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Page 408


In a shadowy chamber of a room overlooking the grand
square of Florence might be seen, on the next morning,
some of the principal personages of our story. Father
Antonio, Baccio della Porta, Agostino Sarelli, the Princess
Paulina, Agnes, with her grandmother, and a mixed crowd
of citizens and ecclesiastics, who all spoke in hushed and
tremulous voices, as men do in the chamber of mourners at a
funeral. The great, mysterious bell of the Campanile was
swinging with dismal, heart-shaking toll, like a mighty voice
from the spirit-world; and it was answered by the tolling of
all the bells in the city, making such wavering clangors and
vibrating circles in the air over Florence that it might
seem as if it were full of warring spirits wrestling for

Toll! toll! toll! O great bell of the fair Campanile! for
this day the noblest of the wonderful men of Florence is to
be offered up. Toll! for an era is going out, — the era of
her artists, her statesmen, her poets, and her scholars. Toll!
for an era is coming in, — the era of her disgrace and subjugation
and misfortune!

The stepping of the vast crowd in the squre was like the
patter of a great storm, and the hum of voices rose up like
the murmur of the ocean; but in the chamber all was so
still that one could have heard the dropping of a pin.

Under the balcony of this room were seated in pomp and


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state the Papal commissioners, radiant in gold and scarlet
respectability; and Pilate and Herod, on terms of the most
excellent friendship, were ready to act over again the part
they had acted fourteen hundred years before. Now has
arrived the moment when the three followers of the Man of
Calvary are to be degraded from the fellowship of His visible

Father Antonio, Agostino, and Baccio, stood forth in the
balcomy, and, drawing in their breath, looked down, as the
three men of the hour, pale and haggard with imprisonment
and torture, were brought up amid the hoots and obscene
jests of the populace. Savonarola first was led before the
tribunal, and there, with circumstantial minuteness, endued
with all his priestly vestments, which again, with separate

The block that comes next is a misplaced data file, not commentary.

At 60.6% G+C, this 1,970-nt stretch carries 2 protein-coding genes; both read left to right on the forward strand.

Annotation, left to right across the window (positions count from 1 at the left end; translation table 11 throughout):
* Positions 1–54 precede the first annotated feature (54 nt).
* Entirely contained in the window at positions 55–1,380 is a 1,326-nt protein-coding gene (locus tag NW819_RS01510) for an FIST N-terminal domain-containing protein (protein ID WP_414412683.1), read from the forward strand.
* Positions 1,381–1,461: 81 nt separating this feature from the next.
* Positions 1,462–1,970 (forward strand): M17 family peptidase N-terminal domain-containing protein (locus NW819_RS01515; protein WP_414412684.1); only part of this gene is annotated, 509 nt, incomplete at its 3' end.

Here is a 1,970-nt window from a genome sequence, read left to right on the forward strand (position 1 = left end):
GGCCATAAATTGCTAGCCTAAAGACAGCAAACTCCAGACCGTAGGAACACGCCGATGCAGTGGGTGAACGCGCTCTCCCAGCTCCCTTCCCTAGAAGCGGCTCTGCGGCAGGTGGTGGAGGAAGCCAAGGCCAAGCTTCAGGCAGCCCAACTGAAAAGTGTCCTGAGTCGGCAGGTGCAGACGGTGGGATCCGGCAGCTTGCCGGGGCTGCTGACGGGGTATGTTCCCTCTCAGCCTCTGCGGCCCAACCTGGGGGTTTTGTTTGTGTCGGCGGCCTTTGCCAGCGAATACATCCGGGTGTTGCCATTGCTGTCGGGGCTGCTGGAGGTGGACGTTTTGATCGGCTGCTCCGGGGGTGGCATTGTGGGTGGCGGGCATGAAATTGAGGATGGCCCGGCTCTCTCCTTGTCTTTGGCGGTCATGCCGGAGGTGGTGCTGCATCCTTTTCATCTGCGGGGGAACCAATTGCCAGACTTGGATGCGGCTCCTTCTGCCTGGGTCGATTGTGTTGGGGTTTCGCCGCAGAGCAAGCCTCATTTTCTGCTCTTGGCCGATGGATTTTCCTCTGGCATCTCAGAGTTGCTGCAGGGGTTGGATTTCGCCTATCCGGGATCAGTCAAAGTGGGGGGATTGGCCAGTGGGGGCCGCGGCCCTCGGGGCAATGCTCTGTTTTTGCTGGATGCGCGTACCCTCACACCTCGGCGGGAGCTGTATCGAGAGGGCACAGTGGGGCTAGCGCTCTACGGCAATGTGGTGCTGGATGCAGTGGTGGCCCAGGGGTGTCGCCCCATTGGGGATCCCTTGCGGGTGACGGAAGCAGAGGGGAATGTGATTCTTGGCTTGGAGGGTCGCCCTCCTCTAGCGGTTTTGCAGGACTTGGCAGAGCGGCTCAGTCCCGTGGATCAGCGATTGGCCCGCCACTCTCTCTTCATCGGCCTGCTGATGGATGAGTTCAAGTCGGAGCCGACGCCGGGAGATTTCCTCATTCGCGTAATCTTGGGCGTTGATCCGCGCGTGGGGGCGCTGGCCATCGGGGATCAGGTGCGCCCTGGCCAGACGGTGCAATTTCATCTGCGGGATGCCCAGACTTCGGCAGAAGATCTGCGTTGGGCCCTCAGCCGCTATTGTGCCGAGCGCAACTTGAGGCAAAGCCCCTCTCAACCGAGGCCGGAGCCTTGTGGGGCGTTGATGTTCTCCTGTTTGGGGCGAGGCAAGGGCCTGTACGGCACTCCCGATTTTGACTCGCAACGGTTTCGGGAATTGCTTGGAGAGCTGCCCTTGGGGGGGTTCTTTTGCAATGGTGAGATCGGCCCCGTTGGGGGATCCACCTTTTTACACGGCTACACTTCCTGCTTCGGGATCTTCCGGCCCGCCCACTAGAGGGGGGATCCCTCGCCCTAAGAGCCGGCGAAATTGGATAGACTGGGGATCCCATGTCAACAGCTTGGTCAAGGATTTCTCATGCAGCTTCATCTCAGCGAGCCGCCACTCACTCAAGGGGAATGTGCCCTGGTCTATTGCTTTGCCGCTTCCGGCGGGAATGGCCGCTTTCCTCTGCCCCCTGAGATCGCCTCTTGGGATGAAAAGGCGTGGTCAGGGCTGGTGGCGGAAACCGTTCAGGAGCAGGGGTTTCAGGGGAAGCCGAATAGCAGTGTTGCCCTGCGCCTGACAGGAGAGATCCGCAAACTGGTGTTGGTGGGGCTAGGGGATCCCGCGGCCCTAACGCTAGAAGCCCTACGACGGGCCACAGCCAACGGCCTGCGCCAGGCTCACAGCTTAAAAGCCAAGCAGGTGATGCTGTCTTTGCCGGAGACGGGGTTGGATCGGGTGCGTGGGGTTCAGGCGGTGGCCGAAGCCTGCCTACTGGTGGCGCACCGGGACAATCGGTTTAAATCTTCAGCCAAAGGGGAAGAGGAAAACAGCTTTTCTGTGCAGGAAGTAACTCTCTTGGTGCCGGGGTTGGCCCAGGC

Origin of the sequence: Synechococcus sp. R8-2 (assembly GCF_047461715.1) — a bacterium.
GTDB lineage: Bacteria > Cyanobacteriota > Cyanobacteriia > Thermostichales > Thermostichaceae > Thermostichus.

ceremonies of reprobation and ignominy, were taken from
him. He stood through it all serene as stood his Master
when stripped of His garments on Calvary. There is a
momentary hush of voices and drawing in of breaths in the
great crowd. The Papal legate takes him by the hand and
pronounces the words, “Jerome Savonarola, I separate thee
from the Church Militant and the Church Triumphant.”

He is going to speak.

“What says he?” said Agostino, leaning over the balcony.

Solemnly and clear that impressive voice which so often
had thrilled the crowds in that very square made answer, —

“From the Church Militant you may divide me; but
from the Church Triumphant, no, — that is above your
power!” — and a light flashed out in his face as if a smile
from Christ had shone down upon him.

“Amen!” said Father Antonio; “he hath witnessed a
good confession,” — and turning, he went in, and, burying
his face in his hands, remained in prayer.


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When like ceremonies had been passed through with the
others, the three martyrs were delivered to the secular executioner,
and, amid the scoffs and jeers of the brutal crowd,
turned their faces to the gibbet.

“Brothers, let us sing the Te Deum,” said Savonarola.

“Do not so infuriate the mob,” said the executioner, —
“for harm might be done.”

“At least let us repeat it together,” said he, “lest we
forget it.”

And so they went forward, speaking to each other of the
glorious company of the apostles, the goodly fellowship of
the prophets, the noble army of martyrs, and giving thanks
aloud in that great triumphal hymn of the Church of all

When the lurid fires were lighted which blazed red and
fearful through that crowded square, all in that silent chamber
fell on their knees, and Father Antonio repeated prayers
for departing souls.

To the last, that benignant right hand which had so often
pointed the way of life to that faithless city was stretched
out over the crowd in the attitude of blessing; and so loving,
not hating, praying with exaltation, and rendering blessing
for cursing, the souls of the martyrs ascended to the great
cloud of witnesses above.